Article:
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Comrades among the ruins of neoliberalism

  • 03 July 2019


Feeling wretched is one thing. But is there anything worse than feeling both wretched and alone?

I remember in the early 90s going along to the Fairfield School of Arts in the outer south west of Sydney to hear Nidia Diaz, a leader within the left in El Salvador who had been imprisoned for 190 days by the right-wing regime and had written a powerful prison diary called I Was Never Alone. I had learned a very modest smattering of Spanish from my friends in the local community but couldn't really understand this beautiful language and had mistakenly thought that there was going to be an English interpreter present.

It was a strange and enchanting experience. A bit like opera, which my old man had given me a love for, I couldn't understand the words but I could feel the passion, not only from the speaker but from her audience, who were not so much an audience as a collective conversation partner. After the speech, some of the local members of the Latin American community took me over to Nidia to introduce me to her, and later I read her book and was struck by how the overpowering sense of being alone amplifies the pain you are going through.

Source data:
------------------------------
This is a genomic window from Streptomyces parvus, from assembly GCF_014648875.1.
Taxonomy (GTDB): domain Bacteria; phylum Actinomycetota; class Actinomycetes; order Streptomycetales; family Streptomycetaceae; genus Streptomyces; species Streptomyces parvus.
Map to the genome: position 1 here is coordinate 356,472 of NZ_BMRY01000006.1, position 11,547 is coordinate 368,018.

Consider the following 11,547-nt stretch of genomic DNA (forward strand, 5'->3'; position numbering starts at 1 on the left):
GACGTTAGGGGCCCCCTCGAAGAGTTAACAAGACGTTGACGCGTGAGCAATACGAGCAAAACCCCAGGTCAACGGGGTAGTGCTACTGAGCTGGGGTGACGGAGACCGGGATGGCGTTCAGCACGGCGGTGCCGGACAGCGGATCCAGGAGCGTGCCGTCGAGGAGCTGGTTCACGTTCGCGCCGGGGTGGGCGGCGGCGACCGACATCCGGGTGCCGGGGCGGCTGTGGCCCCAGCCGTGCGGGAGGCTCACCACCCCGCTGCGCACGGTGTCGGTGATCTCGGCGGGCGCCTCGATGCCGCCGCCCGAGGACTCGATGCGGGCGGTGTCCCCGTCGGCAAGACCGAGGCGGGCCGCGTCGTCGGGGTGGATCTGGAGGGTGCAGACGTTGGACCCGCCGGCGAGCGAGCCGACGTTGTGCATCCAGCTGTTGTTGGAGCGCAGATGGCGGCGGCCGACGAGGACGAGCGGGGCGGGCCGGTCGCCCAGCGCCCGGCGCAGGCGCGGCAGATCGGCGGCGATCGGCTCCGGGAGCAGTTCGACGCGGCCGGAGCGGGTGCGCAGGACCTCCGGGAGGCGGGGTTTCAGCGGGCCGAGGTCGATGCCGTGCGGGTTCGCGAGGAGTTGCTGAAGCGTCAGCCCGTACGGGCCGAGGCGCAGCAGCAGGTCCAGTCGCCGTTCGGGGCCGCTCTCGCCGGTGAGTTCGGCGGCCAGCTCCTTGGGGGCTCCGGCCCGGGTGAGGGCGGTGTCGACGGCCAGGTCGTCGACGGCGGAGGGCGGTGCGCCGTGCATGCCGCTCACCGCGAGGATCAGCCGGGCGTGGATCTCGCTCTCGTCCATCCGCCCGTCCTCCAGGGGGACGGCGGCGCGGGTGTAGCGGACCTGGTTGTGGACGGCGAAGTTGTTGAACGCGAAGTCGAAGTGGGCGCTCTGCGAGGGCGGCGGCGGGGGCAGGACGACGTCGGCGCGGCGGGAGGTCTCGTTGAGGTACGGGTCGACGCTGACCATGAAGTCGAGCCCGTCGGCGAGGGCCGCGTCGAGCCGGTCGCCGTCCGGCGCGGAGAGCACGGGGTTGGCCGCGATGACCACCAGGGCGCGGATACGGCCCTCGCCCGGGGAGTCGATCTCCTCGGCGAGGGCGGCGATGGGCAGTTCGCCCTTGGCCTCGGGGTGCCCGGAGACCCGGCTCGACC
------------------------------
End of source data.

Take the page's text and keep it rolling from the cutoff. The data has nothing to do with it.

I have read many accounts similar to Nidia's. In each of them there is the rhythm of sadness and hope, often unthinkable suffering, torture, loneliness, isolation. But the remarkable thing is the difference it makes when you know you are not alone.

I have also spoken with many people who are utterly alone; people for whom every day feels like a losing battle for survival from below the poverty line; people who have been made to feel that they deserve whatever wretchedness they are forced to endure; people who feel guilty because they are poor or because they are convinced, not without reason, that in the eyes of the world they are failures.

While the Prime Minister likes to remind us that his government is on the side of those who 'have a go', and who therefore deserve 'a fair go', these are the people who are wrongly framed as not having had a go, as just not trying. Why else would they be not getting a fair go in the land of the great fair go?

It is no surprise that in many cases the people who feel the sharpest pain from inequality also believe the